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How to control weeds in your garden, lawn

Are your weeds getting out of control? With abundant sun, water and nutrients, weeds can quickly take over a garden or lawn if you don’t work at trying to control them. Pam Bennett, Ohio State University Extension horticulture educator, said the key is to prevent weeds from blooming and going to seed.

“Do whatever you can to stop that weed from blooming, whether it’s weeding, pulling or cutting,” she said. “The mantra is ‘Don’t let it go to bloom’ because if you do, the weed cycle will continue.”

An effective way to control weeds is to put down mulch. Areas should be mulched before the weeds start to pop up. For vegetable gardens, you can put down a couple of sheets of newspaper (don’t use glossy print materials) and cover with grass clippings. Avoid using lawn clippings that were treated with herbicides in the past month. The newspapers will break down and decay and in the fall, the newspapers and grass clippings can be incorporated into the soil, adding some organic matter. Bennett said that while the black landscape fabrics can be as effective as mulch, they can prevent desirable plants and flowers from growing.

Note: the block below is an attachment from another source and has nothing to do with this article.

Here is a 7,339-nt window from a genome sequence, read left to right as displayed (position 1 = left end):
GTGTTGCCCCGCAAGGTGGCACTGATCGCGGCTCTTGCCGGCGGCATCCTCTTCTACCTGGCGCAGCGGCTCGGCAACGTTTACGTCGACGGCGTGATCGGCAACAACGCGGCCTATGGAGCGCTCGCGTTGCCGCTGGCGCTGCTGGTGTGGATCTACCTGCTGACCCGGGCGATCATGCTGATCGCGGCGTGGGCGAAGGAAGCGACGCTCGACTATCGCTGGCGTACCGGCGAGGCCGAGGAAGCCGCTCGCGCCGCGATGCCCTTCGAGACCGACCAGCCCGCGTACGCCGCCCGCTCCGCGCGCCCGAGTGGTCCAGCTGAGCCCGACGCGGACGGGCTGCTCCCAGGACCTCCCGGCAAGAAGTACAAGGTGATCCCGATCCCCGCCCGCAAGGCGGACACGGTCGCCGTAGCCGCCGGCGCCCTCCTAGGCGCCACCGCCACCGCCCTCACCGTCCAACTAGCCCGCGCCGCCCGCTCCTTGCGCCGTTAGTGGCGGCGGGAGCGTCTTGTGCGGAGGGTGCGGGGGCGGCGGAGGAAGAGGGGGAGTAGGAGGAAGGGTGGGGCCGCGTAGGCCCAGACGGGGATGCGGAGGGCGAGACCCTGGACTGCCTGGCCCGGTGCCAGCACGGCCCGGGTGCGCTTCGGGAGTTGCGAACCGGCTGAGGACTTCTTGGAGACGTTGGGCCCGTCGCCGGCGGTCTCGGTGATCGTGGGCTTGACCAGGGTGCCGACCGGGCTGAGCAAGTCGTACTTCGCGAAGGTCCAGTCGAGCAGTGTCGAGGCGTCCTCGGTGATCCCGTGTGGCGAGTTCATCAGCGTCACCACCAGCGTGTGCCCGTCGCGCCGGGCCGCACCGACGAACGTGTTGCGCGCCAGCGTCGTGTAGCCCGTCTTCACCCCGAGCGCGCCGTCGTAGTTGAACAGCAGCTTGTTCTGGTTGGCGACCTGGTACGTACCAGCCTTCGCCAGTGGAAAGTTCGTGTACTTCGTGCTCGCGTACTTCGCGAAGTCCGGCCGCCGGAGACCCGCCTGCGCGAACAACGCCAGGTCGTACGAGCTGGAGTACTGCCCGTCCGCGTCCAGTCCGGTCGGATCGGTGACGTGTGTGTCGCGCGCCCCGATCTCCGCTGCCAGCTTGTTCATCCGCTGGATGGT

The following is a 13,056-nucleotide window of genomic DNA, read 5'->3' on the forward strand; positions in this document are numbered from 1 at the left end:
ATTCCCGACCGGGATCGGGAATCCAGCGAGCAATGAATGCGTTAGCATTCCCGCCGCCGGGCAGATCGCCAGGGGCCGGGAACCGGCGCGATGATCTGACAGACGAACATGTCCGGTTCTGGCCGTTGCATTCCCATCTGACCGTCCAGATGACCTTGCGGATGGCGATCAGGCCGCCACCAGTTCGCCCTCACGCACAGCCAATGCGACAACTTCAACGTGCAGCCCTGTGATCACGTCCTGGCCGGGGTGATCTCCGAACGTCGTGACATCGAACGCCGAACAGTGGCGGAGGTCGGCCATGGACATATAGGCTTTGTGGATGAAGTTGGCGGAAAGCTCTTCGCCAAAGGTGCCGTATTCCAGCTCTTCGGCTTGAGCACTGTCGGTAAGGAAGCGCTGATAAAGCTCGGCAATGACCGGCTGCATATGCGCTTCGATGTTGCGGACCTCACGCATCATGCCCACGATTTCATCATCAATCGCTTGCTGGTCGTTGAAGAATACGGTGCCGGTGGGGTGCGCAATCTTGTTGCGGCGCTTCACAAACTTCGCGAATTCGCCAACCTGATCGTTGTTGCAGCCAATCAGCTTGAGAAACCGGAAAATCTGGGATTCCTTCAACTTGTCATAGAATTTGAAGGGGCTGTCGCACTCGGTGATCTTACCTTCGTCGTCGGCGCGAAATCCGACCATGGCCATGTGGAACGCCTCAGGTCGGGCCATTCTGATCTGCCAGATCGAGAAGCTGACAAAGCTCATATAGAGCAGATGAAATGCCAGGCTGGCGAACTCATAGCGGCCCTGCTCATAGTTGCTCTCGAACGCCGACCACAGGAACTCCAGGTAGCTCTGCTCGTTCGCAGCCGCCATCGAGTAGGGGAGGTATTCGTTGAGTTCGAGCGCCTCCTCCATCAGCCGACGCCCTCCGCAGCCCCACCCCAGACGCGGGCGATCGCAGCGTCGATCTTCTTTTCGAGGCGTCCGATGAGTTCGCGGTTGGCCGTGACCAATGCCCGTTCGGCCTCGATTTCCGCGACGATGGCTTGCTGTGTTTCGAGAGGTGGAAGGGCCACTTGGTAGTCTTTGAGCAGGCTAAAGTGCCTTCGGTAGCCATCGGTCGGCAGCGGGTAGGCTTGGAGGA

The pre-emergent herbicide Preen is effective in preventing annual weeds from sprouting. Preen needs to be put down on a “clean bed,” i.e. either before weeds have started growing or after an area has been weeded and then watered to get it to work. Putting down Preen and then mulch acts as a double barrier against weeds. However, placing Preen on top of a mulch bed is not effective; it needs to have contact with the soil to create that barrier. Bennett said it’s important to make sure you have the right type of Preen product and to closely follow the instructions on labels.

For some perennial weeds such as thistle and dandelions, mulch and Preen aren’t enough. For these weeds, you need to try to starve the roots by repeatedly pulling and digging them out and not letting the plants flower.

A common question that Bennett gets is whether herbicides can be sprayed in flower beds or gardens. She said to check labels because most are not for use in the garden. If you use an herbicide in a flower bed, she recommends putting on gloves and using a paintbrush to apply the herbicide on the bad plant and to avoid doing this when it rains or is about to rain.

 

Amy Graves 

Amy Graves is a communications specialist for Ohio Farm Bureau.